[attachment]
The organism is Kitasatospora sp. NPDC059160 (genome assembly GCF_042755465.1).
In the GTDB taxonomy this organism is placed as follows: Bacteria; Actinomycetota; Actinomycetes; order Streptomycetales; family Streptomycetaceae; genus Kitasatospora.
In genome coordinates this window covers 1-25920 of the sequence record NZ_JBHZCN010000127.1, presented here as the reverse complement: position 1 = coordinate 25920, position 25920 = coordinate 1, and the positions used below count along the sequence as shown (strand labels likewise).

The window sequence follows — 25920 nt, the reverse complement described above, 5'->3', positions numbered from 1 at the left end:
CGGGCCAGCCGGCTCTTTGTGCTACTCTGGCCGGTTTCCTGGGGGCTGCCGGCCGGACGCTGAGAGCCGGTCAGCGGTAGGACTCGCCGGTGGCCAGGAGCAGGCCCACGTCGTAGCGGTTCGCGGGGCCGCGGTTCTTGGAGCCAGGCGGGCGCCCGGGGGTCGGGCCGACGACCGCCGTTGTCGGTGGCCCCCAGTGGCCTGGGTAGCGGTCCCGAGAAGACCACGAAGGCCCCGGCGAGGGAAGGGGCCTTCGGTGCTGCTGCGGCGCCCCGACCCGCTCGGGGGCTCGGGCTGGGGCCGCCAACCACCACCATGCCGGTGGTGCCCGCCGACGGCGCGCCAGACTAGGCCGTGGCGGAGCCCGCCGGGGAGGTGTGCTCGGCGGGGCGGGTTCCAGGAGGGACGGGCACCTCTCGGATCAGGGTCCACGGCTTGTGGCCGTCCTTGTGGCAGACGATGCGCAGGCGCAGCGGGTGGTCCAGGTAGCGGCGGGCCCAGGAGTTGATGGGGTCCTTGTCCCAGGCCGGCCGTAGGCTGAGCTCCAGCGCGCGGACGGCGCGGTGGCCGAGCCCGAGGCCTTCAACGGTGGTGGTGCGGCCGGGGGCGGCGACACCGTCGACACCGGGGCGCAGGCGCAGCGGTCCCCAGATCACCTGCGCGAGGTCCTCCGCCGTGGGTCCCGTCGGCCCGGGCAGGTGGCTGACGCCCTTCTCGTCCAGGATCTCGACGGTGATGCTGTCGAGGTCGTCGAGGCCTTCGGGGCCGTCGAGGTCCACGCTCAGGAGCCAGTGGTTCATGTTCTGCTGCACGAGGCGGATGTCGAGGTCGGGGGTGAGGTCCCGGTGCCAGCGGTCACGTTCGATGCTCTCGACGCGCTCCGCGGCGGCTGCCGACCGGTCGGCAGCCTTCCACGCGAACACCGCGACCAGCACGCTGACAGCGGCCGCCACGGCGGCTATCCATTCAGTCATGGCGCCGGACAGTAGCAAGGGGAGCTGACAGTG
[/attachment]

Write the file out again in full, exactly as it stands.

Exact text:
The organism is Kitasatospora sp. NPDC059160 (genome assembly GCF_042755465.1).
In the GTDB taxonomy this organism is placed as follows: Bacteria; Actinomycetota; Actinomycetes; order Streptomycetales; family Streptomycetaceae; genus Kitasatospora.
In genome coordinates this window covers 1-25920 of the sequence record NZ_JBHZCN010000127.1, presented here as the reverse complement: position 1 = coordinate 25920, position 25920 = coordinate 1, and the positions used below count along the sequence as shown (strand labels likewise).

The window sequence follows — 25920 nt, the reverse complement described above, 5'->3', positions numbered from 1 at the left end:
CGGGCCAGCCGGCTCTTTGTGCTACTCTGGCCGGTTTCCTGGGGGCTGCCGGCCGGACGCTGAGAGCCGGTCAGCGGTAGGACTCGCCGGTGGCCAGGAGCAGGCCCACGTCGTAGCGGTTCGCGGGGCCGCGGTTCTTGGAGCCAGGCGGGCGCCCGGGGGTCGGGCCGACGACCGCCGTTGTCGGTGGCCCCCAGTGGCCTGGGTAGCGGTCCCGAGAAGACCACGAAGGCCCCGGCGAGGGAAGGGGCCTTCGGTGCTGCTGCGGCGCCCCGACCCGCTCGGGGGCTCGGGCTGGGGCCGCCAACCACCACCATGCCGGTGGTGCCCGCCGACGGCGCGCCAGACTAGGCCGTGGCGGAGCCCGCCGGGGAGGTGTGCTCGGCGGGGCGGGTTCCAGGAGGGACGGGCACCTCTCGGATCAGGGTCCACGGCTTGTGGCCGTCCTTGTGGCAGACGATGCGCAGGCGCAGCGGGTGGTCCAGGTAGCGGCGGGCCCAGGAGTTGATGGGGTCCTTGTCCCAGGCCGGCCGTAGGCTGAGCTCCAGCGCGCGGACGGCGCGGTGGCCGAGCCCGAGGCCTTCAACGGTGGTGGTGCGGCCGGGGGCGGCGACACCGTCGACACCGGGGCGCAGGCGCAGCGGTCCCCAGATCACCTGCGCGAGGTCCTCCGCCGTGGGTCCCGTCGGCCCGGGCAGGTGGCTGACGCCCTTCTCGTCCAGGATCTCGACGGTGATGCTGTCGAGGTCGTCGAGGCCTTCGGGGCCGTCGAGGTCCACGCTCAGGAGCCAGTGGTTCATGTTCTGCTGCACGAGGCGGATGTCGAGGTCGGGGGTGAGGTCCCGGTGCCAGCGGTCACGTTCGATGCTCTCGACGCGCTCCGCGGCGGCTGCCGACCGGTCGGCAGCCTTCCACGCGAACACCGCGACCAGCACGCTGACAGCGGCCGCCACGGCGGCTATCCATTCAGTCATGGCGCCGGACAGTAGCAAGGGGAGCTGACAGTG